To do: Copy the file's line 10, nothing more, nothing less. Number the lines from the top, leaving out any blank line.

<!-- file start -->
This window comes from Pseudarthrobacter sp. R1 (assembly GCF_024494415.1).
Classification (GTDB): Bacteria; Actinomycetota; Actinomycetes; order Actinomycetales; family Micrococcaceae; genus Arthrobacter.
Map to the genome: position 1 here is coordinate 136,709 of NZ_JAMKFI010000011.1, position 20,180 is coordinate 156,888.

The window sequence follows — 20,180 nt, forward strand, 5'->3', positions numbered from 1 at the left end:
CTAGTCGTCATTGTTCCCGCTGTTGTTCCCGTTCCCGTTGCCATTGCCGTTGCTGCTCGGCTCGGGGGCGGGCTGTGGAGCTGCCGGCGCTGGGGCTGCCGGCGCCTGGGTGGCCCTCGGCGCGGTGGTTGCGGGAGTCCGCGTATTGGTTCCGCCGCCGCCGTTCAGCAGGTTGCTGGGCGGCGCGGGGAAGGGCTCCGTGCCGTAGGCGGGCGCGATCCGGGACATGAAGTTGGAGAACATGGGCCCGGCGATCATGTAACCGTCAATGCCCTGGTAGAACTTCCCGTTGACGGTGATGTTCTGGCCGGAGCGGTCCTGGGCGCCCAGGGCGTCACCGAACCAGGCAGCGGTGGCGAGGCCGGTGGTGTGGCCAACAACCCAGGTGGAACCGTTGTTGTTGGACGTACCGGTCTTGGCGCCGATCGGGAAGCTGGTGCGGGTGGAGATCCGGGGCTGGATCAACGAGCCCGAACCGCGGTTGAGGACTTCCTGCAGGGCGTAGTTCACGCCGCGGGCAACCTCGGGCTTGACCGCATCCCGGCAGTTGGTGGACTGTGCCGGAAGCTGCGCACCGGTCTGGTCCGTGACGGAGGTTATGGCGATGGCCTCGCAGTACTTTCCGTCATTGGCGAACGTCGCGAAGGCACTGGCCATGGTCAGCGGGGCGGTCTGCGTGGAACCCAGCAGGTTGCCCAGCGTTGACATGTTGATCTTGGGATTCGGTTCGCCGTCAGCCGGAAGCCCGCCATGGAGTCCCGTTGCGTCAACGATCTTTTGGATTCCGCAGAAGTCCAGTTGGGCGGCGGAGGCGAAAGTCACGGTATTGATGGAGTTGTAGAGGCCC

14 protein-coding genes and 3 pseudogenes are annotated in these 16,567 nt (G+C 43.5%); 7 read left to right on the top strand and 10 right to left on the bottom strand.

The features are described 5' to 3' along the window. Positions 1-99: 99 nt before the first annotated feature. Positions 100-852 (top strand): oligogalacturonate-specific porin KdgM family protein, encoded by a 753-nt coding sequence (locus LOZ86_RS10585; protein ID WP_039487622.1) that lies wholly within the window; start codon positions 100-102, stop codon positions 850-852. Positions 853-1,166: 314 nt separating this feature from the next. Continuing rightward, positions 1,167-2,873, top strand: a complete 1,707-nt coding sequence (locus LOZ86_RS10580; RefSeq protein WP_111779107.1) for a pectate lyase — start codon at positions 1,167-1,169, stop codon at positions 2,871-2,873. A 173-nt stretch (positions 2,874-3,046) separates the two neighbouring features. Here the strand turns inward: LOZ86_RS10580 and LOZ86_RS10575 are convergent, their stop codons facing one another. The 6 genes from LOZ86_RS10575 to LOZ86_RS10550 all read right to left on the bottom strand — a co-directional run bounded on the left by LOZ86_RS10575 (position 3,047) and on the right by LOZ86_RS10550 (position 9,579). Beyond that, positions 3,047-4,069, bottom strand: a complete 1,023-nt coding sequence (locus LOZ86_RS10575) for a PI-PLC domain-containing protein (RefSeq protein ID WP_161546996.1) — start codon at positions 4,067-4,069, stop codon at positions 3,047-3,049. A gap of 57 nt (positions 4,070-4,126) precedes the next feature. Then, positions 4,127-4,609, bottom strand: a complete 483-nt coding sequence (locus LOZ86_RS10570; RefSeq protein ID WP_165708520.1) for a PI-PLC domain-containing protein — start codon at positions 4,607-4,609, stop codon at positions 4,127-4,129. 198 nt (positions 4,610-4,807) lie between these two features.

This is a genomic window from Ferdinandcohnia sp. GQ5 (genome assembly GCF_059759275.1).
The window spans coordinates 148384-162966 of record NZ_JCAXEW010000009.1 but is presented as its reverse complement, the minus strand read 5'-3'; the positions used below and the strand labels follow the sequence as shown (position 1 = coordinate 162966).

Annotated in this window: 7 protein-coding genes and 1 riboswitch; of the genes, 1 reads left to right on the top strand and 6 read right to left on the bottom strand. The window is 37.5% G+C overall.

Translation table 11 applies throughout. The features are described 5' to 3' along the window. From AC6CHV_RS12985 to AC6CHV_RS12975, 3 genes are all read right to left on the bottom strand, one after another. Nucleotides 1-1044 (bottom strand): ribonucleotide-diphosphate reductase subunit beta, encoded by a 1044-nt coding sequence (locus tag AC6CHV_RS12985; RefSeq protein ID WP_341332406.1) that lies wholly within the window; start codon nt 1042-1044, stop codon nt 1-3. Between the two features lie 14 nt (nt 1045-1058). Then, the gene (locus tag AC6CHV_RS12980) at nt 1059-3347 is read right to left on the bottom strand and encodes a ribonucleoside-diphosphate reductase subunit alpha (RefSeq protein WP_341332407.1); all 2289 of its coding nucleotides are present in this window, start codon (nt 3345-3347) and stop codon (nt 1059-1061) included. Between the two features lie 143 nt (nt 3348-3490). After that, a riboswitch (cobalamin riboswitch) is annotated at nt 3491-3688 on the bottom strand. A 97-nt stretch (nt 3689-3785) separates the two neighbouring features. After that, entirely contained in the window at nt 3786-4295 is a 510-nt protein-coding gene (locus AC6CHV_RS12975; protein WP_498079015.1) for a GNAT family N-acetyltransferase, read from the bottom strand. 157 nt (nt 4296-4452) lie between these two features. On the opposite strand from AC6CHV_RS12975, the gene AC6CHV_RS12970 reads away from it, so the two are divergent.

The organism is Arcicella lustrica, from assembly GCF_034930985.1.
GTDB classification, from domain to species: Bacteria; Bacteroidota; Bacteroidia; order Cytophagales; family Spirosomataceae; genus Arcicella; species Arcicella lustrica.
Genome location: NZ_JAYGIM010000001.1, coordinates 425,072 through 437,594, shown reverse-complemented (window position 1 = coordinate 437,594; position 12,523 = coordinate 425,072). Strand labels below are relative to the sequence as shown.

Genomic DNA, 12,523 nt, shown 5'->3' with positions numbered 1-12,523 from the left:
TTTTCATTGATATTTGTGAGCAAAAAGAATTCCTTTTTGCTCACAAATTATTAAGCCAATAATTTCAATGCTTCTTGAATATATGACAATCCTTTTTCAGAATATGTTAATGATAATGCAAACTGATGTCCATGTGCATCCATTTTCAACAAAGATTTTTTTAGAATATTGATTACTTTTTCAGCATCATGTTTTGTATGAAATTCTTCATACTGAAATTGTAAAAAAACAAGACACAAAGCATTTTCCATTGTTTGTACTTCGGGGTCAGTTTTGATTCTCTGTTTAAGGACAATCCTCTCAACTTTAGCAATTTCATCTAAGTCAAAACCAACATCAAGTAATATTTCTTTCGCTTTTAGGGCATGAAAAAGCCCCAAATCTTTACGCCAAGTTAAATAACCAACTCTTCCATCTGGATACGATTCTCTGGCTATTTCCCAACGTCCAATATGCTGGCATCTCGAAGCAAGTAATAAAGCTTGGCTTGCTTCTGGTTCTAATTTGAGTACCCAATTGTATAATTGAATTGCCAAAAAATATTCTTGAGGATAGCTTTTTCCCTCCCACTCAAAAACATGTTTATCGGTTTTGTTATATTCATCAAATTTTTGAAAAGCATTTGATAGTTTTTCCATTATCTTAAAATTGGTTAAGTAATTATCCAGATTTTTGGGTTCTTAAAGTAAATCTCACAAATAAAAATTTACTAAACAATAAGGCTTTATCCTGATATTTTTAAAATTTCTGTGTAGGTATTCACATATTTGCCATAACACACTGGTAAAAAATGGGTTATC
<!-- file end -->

Annotated in this window: 7 protein-coding genes and 1 riboswitch; of the genes, 1 reads left to right on the top strand and 6 read right to left on the bottom strand. The window is 37.5% G+C overall.